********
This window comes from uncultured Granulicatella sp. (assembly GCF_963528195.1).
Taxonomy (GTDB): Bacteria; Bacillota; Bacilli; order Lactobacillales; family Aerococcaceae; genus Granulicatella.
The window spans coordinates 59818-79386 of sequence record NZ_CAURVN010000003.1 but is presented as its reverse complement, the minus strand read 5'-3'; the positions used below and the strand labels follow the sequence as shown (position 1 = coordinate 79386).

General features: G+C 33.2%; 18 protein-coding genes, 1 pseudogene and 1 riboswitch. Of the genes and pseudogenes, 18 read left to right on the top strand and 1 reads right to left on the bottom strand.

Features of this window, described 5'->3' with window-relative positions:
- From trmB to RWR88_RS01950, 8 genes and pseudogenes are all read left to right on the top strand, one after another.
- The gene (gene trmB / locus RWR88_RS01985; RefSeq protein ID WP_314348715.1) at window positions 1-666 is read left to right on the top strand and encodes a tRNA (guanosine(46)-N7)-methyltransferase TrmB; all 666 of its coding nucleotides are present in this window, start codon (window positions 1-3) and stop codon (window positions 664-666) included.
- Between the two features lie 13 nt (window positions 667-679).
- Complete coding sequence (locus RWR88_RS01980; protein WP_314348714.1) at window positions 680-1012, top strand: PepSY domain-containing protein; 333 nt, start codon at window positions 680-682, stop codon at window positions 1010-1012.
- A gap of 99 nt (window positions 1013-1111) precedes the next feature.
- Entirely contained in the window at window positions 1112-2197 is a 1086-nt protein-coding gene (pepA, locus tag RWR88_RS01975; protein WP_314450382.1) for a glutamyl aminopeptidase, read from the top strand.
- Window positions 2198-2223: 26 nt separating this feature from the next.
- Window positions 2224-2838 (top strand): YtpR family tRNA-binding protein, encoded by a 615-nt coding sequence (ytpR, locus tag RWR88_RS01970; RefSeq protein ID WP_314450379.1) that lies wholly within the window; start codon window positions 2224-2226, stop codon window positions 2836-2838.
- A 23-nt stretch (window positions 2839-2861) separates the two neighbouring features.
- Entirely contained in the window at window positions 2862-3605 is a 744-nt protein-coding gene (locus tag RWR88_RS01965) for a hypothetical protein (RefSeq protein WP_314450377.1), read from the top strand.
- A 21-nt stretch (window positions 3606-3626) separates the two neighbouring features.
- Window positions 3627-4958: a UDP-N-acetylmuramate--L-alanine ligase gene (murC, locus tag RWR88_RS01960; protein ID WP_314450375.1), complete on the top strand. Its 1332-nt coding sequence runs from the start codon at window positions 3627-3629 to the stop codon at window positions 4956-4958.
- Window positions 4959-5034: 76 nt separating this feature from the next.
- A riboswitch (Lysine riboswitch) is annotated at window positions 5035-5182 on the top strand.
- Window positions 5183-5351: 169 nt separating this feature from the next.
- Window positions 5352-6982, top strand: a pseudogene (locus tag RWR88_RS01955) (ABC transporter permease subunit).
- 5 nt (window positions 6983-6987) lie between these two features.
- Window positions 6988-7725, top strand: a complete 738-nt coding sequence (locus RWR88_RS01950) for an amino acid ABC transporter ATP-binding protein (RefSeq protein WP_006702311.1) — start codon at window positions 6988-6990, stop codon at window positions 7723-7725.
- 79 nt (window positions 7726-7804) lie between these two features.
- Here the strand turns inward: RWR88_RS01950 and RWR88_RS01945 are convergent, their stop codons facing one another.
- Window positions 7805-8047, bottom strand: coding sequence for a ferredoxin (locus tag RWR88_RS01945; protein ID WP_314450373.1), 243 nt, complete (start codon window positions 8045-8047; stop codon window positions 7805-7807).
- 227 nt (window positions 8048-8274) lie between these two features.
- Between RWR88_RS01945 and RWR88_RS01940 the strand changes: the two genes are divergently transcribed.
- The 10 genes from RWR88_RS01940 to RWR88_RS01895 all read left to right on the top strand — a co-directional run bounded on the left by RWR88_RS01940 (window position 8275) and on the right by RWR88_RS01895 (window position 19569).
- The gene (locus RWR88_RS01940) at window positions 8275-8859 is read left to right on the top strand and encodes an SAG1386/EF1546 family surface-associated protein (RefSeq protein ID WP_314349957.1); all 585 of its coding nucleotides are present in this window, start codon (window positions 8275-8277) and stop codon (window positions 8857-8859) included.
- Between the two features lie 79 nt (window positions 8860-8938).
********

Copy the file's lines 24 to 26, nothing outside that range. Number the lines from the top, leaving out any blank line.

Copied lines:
- 79 nt (window positions 7726-7804) lie between these two features.
- Here the strand turns inward: RWR88_RS01950 and RWR88_RS01945 are convergent, their stop codons facing one another.
- Window positions 7805-8047, bottom strand: coding sequence for a ferredoxin (locus tag RWR88_RS01945; protein ID WP_314450373.1), 243 nt, complete (start codon window positions 8045-8047; stop codon window positions 7805-7807).